Having tagged on to Mauricio and Kevin, simply because I like to ride at the same pace they do (quite briskly), I arrived with the lead group. Mauricio went to the end of the road to ensure that the others found the hotel, as it was down a long narrow country lane that was easy to miss. Soon the 2nd group arrived, and Mauricio said he'd asked the local police to look out for the others and help them find us. Which they did, escorting most of the others to the hotel just a couple of hours after we'd arrived. I say “most” because the Bogotá Boys were missing. Last seen earlier in the day at a restaurant, they were nowhere to be seen over 2 hours after we'd arrived. When it went dark, Julia called their mobile phones and eventually got hold of them and they said they were 20 minutes away. After another hour, they were still missing, so further calls were made, and they were given the GPS coordinates for the hotel. We were supposed to be having our first big group meal, but as they were still not here and it was getting late, we ate anyway. We had some nice steak and chicken served on a hot plate, and they also heated up the special treat that had been brought out with the Bogotá Boys' bikes. Earlier in the trip we'd been discussing national dishes, including the English Fish, Chips and Mushy Peas, and Aaron (one of our Americans) said he'd never heard of Mushy :Peas... so, we had 4 tins brought out. They go much better with Fish and Chips than steak and chicken, and I don't think Aaron will be rushing to import them to the US...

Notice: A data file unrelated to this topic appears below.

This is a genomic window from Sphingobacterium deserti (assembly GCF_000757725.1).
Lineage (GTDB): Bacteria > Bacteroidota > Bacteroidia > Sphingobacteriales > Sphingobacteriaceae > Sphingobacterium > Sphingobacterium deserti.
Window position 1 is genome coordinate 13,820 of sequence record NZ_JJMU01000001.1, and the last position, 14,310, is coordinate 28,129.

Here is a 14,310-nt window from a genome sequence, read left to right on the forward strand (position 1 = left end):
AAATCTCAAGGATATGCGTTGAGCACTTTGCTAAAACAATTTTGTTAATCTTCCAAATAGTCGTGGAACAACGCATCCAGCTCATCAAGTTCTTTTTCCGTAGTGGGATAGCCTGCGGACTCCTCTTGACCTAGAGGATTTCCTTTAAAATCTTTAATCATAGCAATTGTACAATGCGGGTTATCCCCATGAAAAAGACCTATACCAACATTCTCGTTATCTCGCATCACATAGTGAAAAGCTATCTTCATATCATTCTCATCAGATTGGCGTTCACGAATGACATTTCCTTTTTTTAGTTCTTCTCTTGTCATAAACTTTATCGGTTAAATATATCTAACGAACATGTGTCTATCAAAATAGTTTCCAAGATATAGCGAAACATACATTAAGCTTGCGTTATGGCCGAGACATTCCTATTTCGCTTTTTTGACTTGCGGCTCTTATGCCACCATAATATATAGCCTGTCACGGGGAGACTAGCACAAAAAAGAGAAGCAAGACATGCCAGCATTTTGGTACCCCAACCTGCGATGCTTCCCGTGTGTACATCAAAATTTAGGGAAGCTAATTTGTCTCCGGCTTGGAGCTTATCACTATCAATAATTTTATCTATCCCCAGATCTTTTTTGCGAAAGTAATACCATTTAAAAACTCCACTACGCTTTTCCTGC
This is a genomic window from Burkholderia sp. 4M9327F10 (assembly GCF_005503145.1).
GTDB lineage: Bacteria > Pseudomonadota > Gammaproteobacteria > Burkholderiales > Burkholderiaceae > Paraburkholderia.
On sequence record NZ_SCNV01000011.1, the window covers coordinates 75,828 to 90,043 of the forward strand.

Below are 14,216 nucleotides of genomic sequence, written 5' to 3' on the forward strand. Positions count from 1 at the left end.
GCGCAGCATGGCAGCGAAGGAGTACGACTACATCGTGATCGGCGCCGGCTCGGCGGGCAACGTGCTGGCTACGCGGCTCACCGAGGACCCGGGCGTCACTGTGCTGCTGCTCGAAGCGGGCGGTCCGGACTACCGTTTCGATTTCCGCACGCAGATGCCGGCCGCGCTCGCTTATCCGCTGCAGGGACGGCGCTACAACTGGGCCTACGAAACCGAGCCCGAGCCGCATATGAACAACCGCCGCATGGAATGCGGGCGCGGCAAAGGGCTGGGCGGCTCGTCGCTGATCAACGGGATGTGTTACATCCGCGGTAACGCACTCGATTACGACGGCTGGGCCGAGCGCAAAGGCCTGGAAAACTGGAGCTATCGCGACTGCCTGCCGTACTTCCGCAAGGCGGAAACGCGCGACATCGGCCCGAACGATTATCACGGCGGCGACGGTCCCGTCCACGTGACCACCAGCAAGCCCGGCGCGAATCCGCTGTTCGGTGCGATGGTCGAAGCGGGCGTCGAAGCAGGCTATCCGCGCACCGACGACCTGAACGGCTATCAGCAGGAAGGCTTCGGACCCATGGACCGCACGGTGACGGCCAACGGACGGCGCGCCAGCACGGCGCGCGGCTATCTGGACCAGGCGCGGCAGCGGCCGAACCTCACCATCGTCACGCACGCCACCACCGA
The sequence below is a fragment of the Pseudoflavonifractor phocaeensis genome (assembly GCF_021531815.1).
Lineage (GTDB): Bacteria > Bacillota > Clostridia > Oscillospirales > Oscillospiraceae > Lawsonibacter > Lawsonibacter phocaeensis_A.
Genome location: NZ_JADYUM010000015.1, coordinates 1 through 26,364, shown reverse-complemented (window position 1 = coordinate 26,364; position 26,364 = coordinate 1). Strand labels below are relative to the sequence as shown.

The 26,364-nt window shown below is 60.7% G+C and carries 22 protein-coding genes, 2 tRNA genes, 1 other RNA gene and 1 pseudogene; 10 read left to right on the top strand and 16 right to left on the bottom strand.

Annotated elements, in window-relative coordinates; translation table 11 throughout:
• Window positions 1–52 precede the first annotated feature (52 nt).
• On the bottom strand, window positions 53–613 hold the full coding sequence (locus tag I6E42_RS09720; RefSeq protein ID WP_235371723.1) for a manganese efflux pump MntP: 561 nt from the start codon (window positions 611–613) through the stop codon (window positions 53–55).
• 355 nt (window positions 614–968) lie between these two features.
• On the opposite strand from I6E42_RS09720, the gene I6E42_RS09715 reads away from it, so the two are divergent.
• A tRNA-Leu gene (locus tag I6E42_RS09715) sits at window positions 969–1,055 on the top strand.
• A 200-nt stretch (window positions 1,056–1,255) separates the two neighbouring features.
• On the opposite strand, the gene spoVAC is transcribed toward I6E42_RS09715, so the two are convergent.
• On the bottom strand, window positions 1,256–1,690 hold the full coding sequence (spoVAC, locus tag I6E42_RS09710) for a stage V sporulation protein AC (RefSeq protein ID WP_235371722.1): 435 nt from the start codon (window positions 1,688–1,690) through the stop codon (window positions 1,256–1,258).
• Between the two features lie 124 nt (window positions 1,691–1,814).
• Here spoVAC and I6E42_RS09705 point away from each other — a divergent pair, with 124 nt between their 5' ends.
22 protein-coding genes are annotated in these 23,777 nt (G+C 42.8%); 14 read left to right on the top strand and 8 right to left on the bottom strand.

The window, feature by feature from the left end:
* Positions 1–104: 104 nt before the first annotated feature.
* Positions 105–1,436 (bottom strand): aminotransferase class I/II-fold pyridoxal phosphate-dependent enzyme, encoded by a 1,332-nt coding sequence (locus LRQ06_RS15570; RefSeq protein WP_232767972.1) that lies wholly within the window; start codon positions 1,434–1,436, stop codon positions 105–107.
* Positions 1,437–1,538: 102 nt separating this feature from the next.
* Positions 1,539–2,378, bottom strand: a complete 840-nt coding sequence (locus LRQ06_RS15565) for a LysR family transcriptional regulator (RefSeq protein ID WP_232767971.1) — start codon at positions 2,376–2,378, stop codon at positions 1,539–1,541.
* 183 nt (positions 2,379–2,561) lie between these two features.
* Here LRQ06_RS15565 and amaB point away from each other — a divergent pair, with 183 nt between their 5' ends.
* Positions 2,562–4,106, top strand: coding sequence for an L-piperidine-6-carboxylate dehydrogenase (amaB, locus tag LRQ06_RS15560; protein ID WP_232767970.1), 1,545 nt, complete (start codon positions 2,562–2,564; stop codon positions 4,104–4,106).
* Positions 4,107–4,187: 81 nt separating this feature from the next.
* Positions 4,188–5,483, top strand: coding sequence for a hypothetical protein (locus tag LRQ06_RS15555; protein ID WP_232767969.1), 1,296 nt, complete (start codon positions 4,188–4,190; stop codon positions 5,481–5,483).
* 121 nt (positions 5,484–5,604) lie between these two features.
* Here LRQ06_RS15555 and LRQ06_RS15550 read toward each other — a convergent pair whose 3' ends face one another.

Introducing Aaron to Mushy Peas...


The photo was taken before he'd tried them, as he wasn't smiling after...

Finally the Bogotá Boys arrived, to big cheers and lots of piss-taking from the rest of us. They were in surprisingly good humour, considering they'd done 70 miles more than the rest of us, and had been riding round Columbia for several hours in the dark (and we all know how dangerous that is, don't we?). When they were fed and watered, it was time for one last nightcap before turning in. Carlos says the roads today are better... we don't believe they could be...

Wednesday, 7 October 2009

Grooving across Columbia...